After a 1-0 loss at home to Blackburn saw Arsenal crash out of the FA Cup—arguably the competition that they stood the best chance of winning—a lot of questions must be asked, starting at the top with Monsieur Wenger.
Arsenal's 2012-13 season has gone from bad to worse: they're currently fifth in the league, four points behind fourth-placed Tottenham and completely out of the title race with 21 points separating themselves and leaders Manchester United. The loss to Blackburn wasn't the first humiliating cup exit this season, either—Arsenal suffered an even more embarrassing loss at nPower League Two side Bradford City in the CapitalOne Cup quarterfinal back in December.
Arsene Wenger has definitely received his fair share of criticism this season, but that doesn't mean every single one of his decisions have been bad—granted, there have been quite a few bad decisions—but there are at least a few positives to take so far this season.
Starting with the best, here are the three best and worst decisions Wenger has made so far this season.
Note: Summer Transfer Window Activity does not count as this season.
Arsenal have a nasty habit of selling their key players in recent years, with Robin Van Persie, Alex Song, Cesc Fabregas, Samir Nasri, Gael Clichy, Emmanuel Adebayor, and Kolo Toure all leaving the club for one reason or another, whether it be for more money or for better chances at winning a trophy.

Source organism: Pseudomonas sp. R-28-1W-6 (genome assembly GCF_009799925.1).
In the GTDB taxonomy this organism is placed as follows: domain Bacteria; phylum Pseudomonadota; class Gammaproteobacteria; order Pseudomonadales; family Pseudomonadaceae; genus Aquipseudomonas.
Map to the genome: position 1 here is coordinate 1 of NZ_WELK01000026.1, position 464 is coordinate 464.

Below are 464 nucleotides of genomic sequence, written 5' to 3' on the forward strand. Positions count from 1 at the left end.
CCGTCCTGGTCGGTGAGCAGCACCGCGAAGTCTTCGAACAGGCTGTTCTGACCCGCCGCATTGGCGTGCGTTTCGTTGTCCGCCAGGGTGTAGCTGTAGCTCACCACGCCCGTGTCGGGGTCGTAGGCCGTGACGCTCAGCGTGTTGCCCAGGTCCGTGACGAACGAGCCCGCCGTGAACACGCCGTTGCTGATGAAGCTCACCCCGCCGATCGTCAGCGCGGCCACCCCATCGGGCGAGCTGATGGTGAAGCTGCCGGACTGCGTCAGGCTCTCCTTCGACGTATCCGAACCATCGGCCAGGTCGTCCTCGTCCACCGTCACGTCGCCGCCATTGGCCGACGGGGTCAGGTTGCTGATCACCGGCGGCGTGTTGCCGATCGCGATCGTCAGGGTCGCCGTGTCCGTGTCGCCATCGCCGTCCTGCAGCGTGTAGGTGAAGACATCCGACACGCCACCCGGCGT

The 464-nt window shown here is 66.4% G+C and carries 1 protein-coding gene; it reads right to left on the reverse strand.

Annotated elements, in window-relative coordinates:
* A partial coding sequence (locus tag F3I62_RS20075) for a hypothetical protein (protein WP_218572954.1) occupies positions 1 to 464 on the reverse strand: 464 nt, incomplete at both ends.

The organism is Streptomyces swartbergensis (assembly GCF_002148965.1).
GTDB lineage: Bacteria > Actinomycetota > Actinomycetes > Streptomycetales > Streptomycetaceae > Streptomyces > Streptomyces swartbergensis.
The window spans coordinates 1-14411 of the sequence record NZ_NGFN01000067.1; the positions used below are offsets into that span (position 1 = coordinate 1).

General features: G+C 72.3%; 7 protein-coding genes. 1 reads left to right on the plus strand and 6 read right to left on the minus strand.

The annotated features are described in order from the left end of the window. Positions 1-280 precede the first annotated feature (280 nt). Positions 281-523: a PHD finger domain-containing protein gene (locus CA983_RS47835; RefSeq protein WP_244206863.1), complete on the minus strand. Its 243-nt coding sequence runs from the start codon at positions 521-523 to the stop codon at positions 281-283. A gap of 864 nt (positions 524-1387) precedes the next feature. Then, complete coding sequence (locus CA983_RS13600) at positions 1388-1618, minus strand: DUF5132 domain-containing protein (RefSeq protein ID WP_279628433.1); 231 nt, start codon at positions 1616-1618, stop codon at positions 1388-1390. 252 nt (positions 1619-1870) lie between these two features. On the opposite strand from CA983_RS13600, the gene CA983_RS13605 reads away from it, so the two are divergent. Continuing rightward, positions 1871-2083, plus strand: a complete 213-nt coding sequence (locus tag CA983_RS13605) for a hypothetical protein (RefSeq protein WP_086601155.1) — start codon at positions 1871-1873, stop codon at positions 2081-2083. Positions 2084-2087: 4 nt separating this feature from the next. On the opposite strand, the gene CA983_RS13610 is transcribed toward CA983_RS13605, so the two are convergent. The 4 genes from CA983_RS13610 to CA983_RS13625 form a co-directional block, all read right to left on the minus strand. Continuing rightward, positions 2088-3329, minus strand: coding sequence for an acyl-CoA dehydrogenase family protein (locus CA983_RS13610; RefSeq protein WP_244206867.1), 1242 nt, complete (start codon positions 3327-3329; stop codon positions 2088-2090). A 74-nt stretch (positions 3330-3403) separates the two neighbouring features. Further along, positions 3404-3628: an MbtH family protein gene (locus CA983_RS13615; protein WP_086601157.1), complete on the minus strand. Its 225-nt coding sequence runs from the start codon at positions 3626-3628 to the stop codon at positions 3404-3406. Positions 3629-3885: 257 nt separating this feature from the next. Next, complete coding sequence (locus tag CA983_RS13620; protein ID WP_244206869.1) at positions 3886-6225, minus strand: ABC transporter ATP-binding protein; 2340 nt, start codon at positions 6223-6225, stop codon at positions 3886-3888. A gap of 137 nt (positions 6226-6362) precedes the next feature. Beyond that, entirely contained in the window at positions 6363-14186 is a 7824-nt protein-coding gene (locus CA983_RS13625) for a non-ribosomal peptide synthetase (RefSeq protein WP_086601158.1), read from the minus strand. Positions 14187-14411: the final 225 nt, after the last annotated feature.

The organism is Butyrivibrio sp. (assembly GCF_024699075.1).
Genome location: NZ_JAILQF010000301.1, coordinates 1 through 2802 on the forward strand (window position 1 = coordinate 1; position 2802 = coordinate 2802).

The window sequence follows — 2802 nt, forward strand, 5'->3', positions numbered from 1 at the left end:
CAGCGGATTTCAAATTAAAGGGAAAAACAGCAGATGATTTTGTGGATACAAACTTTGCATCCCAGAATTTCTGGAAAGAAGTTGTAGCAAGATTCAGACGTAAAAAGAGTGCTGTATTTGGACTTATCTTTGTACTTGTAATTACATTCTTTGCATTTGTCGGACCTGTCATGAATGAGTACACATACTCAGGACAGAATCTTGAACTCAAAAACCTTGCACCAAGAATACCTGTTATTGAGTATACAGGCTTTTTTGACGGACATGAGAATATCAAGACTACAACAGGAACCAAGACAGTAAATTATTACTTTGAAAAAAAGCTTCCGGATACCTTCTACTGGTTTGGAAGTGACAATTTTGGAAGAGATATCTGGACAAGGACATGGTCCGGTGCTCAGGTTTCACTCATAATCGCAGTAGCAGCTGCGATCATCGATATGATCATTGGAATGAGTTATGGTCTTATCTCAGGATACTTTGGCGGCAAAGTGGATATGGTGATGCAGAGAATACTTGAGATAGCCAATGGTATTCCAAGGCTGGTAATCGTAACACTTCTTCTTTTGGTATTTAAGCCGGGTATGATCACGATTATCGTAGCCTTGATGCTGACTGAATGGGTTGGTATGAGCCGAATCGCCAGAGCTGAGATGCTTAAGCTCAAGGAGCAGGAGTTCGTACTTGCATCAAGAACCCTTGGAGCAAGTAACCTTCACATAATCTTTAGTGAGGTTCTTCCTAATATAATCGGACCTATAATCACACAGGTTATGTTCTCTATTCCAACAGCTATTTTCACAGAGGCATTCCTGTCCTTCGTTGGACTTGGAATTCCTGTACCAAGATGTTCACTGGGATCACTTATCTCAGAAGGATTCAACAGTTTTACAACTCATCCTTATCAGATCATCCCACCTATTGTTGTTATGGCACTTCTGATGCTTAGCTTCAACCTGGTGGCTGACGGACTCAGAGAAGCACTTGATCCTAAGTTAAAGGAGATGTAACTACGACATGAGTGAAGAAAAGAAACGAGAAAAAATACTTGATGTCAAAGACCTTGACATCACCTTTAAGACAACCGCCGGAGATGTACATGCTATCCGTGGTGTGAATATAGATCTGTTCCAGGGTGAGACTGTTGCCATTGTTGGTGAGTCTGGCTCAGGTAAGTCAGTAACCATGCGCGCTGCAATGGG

Fortunately, Arsene Wenger and the club didn't let that happen with Theo Walcott. As he began to show his best form in an Arsenal shirt with 18 goals in all competitions this season, the club finally extended his contract, even if it came a bit too late.
Another smart decision Wenger made regarding Walcott was giving the England international a chance to play striker. Walcott has always made it clear that he sees himself as a forward rather than a right winger, the position he's usually played at in his time at Arsenal, but hasn't been given the chance up top until this season.
Wenger's decision has certainly paid off—Walcott had arguably his best game in an Arsenal shirt in a 7-3 win over Newcastle back in December when he scored a hat trick and got two assists playing as a forward. The numbers don't lie either: 18 goals and 12 assists is a very good record to have in February.
This is one decision that Wenger thankfully got right.
Olivier Giroud's Arsenal career got off to a shaky start, failing to score in the league until October and missing a few good chances on the way.
Since scoring his first league goal against West Ham (he got one in the Capital One Cup earlier in a 6-1 win over Coventry City), the Frenchman seems to have settled in and gelled with his teammates, currently with 14 goals and 10 assists in all competitions.